During the recent Masters Turnament at Augusta National, Professional Golfer Bubba Watson made one of those shots all golfers wish they could make when their ball is stuck deep in the woods.
He hit a rare and seemingly impossible hook shot off pine straw from a blind spot behind the trees that curved, landing within 10 feet of the hole.
The shot not only won him the tournament, but even Golf Legend Jack Nicklaus called it "one of the greatest shots ever played in the game."
Winning is a great feeling. The elation and adrenaline that come with achieving a new milestone, earning a new certification, or reaching a new professional height is incomparable.
But after winning a tournament like this comes the hard part: the encore. Watson may win another tournament, but do you think the course conditions, weather and situation will line up perfectly again for him to make that exact same shot? Maybe. But it's not guaranteed. Neither is another win. What is guaranteed is Watson's attitude; how he approaches each next shot is what will set him up for success.
Another helpful trait: resilience. Unfortunately, to win and really appreciate winning, one must understand loss. And, typically, it takes many failures to equal one win. The examples are all around us. Henry Ford's first two car companies were failures. Rowland Macy had four retail stores that failed before opening his flagship department store. And Walt Disney was fired from his first job because "he lacked imagination."
While many green industry companies have goals - to win a particular client, to reach a higher revenue level, to win a landscape design award, to achieve a new productivity or profitability goal - winning comes and goes. And then it's time to set a new goal. And, on the way toward each success will come failure. Failure is the ultimate entrepreneur test. Three out of 10 businesses fail in the first two years and only 50 percent survive after five years of business. Business owners who fail and then quit are giving up. Those who fail and learn from their mistakes are more likely to win their next challenge and beat the odds.
So, a landscape business owner's goals have to be rooted in something solid. Something reliable. And wallowing in pessimism or dwelling on failure are not options. Particularly in today's challenging economy, Russ Newman, executive director for professional practice, American Psychology Association, says business owners must avoid seeing crises as insurmountable problems.
"Whether your business has had to downsize or just changed markets to accommodate the economy," he says, "you should focus on the big picture and realize these setbacks do not necessarily threaten the life of your business."
Newman offers other suggestions for companies to build their resilience during stressful times.
- Develop realistic goals and keep moving forward. Even small accomplishments enable you to move toward those goals.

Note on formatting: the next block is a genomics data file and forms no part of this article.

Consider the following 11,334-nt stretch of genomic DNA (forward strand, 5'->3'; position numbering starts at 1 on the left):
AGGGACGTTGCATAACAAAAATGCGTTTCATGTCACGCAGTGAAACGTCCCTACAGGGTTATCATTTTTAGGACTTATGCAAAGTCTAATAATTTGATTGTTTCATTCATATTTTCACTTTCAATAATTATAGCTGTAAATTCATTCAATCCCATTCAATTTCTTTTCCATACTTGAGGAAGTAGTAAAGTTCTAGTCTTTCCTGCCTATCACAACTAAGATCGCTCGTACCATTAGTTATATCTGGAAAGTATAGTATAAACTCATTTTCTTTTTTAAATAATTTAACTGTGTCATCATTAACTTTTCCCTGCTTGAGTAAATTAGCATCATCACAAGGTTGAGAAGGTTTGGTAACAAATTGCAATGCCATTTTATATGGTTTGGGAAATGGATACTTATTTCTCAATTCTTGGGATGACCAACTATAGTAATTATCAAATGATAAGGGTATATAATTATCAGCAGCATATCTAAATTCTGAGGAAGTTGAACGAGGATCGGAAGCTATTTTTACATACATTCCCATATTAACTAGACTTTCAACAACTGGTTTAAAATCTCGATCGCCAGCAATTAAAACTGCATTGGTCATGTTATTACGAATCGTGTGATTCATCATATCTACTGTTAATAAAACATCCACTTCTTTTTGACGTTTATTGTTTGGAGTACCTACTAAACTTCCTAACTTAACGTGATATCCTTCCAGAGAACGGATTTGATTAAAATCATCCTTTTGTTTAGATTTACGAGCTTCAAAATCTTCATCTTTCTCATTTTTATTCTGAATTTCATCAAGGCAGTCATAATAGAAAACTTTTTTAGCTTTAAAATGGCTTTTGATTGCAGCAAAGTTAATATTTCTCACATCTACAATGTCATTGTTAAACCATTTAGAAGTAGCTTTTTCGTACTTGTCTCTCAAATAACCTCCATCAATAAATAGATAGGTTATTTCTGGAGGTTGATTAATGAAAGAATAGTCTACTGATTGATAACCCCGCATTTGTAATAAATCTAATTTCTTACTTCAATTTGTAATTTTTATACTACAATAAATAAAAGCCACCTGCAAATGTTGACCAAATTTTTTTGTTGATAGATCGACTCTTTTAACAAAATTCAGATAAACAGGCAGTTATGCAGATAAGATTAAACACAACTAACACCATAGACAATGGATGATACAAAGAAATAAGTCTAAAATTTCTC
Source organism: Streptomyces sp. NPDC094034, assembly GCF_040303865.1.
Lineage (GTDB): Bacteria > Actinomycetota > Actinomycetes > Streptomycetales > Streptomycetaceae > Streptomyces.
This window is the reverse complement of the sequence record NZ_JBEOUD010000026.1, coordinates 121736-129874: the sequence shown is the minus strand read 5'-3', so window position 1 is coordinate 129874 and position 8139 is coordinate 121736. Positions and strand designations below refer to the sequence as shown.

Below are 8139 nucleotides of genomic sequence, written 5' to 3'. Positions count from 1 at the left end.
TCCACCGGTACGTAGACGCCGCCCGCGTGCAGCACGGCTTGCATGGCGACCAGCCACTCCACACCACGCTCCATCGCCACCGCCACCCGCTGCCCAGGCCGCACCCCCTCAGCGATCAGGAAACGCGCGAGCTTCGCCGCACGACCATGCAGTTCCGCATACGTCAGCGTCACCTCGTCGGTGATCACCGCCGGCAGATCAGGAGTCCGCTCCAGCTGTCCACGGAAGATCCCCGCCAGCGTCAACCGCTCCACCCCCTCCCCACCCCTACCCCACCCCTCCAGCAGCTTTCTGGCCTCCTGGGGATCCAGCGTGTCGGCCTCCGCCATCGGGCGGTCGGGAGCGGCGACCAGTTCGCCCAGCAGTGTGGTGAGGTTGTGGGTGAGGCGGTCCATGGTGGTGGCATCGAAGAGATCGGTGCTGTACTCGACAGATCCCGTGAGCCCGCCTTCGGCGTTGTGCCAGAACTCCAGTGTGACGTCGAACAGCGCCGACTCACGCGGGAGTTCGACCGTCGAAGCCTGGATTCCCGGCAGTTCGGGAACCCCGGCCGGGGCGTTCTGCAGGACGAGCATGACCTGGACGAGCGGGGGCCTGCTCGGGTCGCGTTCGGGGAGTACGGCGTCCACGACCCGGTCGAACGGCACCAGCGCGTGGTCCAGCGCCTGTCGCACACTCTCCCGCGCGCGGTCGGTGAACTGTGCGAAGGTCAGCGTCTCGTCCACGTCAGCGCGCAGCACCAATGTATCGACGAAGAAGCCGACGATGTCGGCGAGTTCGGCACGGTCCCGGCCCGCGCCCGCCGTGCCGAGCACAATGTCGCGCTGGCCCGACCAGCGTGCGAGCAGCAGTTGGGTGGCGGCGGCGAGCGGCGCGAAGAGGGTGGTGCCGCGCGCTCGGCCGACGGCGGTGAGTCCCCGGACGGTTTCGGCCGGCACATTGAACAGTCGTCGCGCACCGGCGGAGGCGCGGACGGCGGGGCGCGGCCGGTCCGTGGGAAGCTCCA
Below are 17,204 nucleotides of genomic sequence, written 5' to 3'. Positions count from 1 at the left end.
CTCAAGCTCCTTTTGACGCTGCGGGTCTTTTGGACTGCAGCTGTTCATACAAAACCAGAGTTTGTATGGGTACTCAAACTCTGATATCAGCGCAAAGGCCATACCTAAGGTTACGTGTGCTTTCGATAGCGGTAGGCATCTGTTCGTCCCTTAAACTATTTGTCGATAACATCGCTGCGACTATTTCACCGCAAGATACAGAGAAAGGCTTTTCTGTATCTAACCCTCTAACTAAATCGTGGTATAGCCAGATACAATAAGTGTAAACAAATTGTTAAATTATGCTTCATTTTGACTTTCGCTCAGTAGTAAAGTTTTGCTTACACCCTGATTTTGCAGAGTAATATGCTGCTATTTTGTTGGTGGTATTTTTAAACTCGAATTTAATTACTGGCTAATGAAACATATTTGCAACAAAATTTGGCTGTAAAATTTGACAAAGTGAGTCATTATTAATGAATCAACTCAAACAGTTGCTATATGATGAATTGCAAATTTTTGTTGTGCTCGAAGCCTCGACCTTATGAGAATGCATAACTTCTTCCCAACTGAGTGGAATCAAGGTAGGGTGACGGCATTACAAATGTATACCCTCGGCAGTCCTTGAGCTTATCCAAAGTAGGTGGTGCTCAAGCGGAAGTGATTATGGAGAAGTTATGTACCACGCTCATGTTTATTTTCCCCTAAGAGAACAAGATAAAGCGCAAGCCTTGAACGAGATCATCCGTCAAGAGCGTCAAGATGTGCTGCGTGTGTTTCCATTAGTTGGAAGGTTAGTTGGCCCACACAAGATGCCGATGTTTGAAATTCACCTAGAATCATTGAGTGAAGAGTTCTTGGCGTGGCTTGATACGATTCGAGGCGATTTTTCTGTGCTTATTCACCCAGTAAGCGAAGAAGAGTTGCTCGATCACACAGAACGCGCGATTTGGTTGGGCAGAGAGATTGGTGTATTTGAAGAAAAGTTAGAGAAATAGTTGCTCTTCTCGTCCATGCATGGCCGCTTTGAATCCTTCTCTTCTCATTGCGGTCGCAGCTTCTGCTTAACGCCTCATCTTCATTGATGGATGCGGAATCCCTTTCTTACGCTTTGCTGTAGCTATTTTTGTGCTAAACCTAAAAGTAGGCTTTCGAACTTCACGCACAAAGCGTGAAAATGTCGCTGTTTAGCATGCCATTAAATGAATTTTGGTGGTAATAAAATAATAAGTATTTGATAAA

- Embrace problem solving. It's an active and ongoing process that can increase resilience and strengthen your business. With each challenge entrepreneurs face, they evolve as business owners. This, in and of itself, is a success.
- Have an optimistic outlook. "Nurture a positive view of yourself and your company. Small businesses are positioned to survive because they are nimble and flexible. "
- Look beyond the business. Small business owners are notorious for nurturing their companies and employees while forgetting their own needs. "Engage in activities you enjoy and find relaxing; exercise," Newman says. "Taking care of yourself helps to keep your mind and body primed to deal with situations that require resilience."
Watson embraces this last point well. He and his wife recently adopted a baby boy, and he owns the General Lee from his favorite TV show "The Dukes of Hazard." As he said in an interview after winning the Masters: "Golf is not my everything. Tomorrow there's going to be a new tournament." Watson knows each game's outcome cannot be predicted. Each time he swings, he takes his best shot. But he doesn't get too attached to a particular outcome. That's strength. That's resilience.
Watson is known for saying, "If I've got a swing, I've got a shot." How many times do you think he's made blind, seemingly impossible hook shots that landed 10 feet from the hole? He had to try and fail many times before he perfected his shot. And, even then, so many factors can change the outcome. Nothing is guaranteed. To win, he must practice and have a dedication to his sport. But also he must have resilience - the resilience to overcome failure on the road to his next great win.
Nicole Wisniewski is a 15-year green industry veteran and award-winning journalism and marketing professional. She is currently a senior project manager in The Davey Tree Expert Co.'s marketing/corporate communications department. Visit her blog at www.mybiggreenpen.com or reach her at email@example.com.